Green Ghana project will not be a one-off event – Akufo-Addo
The Green Ghana programme, which commenced on Friday, June 11, is expected to be an annual event, President Nana Addo Dankwa Akufo-Addo has assured.
The president said the programme, which is aimed at planting about 5 million trees across the 16 regions of the country to restore the depleted forest cover, will not be a one-off event.
“It is an ambitious initiative, and we will make the necessary effort to sustain it. God willing, this initiative will be an annual one, and planting targets will be reviewed upwards every year,” President Akufo-Addo said at a brief ceremony in Accra.
President Akufo-Addo stressed that the government is determined to restore the lost forest cover and ensure the survival of every tree that would be planted.
“We have to protect planet earth and our motherland Ghana. I appeal to all Ghanaians to embrace the green Ghana Initiative introduced by the government and being driven by the energetic, youthful Minister for Lands and Natural Resources, Samuel Abu Jinapor.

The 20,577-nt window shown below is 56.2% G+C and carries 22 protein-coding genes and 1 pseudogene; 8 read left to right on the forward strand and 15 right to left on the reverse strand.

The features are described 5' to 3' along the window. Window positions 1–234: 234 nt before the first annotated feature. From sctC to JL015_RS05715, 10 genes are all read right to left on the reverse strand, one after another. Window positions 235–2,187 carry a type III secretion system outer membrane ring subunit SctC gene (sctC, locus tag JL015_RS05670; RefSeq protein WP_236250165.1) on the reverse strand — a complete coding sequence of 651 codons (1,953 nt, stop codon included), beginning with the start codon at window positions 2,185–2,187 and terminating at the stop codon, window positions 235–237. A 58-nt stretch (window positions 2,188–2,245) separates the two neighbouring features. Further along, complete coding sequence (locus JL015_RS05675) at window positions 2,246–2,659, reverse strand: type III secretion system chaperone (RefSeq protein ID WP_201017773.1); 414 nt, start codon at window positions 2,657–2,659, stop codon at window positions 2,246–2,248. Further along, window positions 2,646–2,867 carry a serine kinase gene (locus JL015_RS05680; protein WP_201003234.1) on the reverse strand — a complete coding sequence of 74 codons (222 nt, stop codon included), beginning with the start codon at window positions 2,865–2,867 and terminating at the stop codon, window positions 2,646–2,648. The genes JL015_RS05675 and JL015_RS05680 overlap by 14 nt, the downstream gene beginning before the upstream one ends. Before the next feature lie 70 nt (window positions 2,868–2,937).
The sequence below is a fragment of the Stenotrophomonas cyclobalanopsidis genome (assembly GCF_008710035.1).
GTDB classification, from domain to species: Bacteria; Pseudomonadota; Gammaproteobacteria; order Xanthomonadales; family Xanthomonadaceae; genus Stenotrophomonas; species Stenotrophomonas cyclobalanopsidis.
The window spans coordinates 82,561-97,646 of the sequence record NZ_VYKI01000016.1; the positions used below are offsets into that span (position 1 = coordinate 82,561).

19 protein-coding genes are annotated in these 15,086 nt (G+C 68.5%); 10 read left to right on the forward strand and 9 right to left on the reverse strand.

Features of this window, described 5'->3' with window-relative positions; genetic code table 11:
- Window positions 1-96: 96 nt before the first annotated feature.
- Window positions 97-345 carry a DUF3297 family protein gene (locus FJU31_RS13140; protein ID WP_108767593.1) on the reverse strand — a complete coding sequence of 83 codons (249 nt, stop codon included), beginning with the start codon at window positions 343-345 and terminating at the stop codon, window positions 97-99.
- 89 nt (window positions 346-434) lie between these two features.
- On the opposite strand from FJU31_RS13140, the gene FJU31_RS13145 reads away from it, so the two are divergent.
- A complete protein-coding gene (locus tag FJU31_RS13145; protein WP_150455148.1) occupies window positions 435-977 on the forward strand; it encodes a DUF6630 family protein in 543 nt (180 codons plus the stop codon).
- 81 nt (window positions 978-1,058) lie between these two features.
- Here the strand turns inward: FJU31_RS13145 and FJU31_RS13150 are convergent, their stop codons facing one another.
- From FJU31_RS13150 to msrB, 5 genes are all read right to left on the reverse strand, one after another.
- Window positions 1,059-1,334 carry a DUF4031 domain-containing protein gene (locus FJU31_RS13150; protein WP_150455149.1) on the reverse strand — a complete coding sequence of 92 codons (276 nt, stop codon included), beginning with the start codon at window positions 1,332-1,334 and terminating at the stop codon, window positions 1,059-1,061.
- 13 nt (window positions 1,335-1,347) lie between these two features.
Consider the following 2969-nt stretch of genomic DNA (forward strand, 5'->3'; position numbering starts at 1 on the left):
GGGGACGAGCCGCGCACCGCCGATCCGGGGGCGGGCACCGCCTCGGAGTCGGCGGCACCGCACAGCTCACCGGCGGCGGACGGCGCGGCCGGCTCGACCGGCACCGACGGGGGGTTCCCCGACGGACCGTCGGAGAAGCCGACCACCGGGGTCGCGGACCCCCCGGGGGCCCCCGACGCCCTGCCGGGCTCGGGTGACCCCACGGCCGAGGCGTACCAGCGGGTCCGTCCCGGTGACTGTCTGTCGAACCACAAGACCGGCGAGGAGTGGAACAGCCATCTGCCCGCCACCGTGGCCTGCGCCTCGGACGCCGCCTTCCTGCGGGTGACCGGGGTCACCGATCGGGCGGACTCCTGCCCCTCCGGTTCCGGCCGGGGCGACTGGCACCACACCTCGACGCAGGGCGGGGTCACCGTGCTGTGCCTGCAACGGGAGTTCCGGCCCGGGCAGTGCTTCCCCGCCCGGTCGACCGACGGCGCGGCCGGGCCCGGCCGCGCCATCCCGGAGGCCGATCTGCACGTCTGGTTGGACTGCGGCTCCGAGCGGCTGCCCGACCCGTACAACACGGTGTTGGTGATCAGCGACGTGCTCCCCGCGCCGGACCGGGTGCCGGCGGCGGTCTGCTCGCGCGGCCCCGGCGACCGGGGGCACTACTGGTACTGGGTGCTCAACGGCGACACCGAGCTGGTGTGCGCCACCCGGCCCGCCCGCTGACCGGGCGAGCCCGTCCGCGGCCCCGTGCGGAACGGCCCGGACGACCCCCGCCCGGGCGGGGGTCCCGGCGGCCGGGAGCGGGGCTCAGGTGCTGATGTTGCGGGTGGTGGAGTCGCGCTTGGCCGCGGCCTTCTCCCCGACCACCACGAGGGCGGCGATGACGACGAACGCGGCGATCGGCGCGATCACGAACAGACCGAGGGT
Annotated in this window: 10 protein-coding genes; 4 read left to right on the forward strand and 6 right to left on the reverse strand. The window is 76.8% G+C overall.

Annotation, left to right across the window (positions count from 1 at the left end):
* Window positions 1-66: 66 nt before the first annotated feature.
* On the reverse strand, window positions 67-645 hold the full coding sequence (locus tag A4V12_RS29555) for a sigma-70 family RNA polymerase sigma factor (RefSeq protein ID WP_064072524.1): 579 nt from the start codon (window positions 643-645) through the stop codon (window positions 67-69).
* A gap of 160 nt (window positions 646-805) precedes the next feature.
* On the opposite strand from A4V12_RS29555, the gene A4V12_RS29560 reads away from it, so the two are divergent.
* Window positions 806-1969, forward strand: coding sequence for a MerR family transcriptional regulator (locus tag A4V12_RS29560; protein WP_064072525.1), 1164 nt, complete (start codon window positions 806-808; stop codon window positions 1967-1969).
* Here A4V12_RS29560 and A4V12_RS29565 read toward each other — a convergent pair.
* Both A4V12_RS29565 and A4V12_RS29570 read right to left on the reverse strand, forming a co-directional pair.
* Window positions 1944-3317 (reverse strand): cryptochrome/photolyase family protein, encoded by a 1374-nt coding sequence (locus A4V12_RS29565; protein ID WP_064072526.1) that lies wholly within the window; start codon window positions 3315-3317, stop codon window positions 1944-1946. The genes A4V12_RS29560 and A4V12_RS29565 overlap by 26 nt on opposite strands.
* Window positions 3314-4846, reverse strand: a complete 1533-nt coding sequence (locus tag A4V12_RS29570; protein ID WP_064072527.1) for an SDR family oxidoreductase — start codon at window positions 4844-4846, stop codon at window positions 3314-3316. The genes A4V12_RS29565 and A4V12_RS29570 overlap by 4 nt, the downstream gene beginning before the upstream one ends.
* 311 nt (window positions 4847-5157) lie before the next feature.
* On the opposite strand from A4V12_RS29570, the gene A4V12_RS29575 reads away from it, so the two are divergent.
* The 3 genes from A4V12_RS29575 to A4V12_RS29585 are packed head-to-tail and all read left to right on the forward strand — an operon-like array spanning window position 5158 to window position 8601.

President Akufo-Addo outlined deforestation and forest degradation as the greatest challenges to sustainable forest management in Ghana.
“The effect of deforestation and forest degradation is severe climate change, which has dire consequences for livelihoods, specifically, the drying up of water bodies, water pollution, loss of prime timber species, loss of biodiversity and change in rain patterns and weather conditions.
“There is thus an urgent need to reverse the trend and restore our forest resources as much as possible back to their original state. We do not have tomorrow or the day after tomorrow to do this. We have to act now,” President Akufo-Addo admonished.
He also appealed to all Ghanaians to embrace the Green Ghana programme, saying that it is a collective responsibility to participate in the exercise.
The Tree of Life
President Akufo-Addo planted the seedling of the tree commonly known as ‘Tree of Life’ in commemoration of the Green Ghana project.
Wood from the ‘Tree of Life’ was essential due to its combination of strength, toughness and density.
The common name, Lignum vitae (tree of life or wood of life), comes from its historical medicinal use as a remedy for conditions from arthritis, coughs and syphilis.
These uses caused over-harvesting, reducing native populations to the point that Lignum vitae is now listed as “Endangered” by the International Union for Conservation of Nature (IUCN).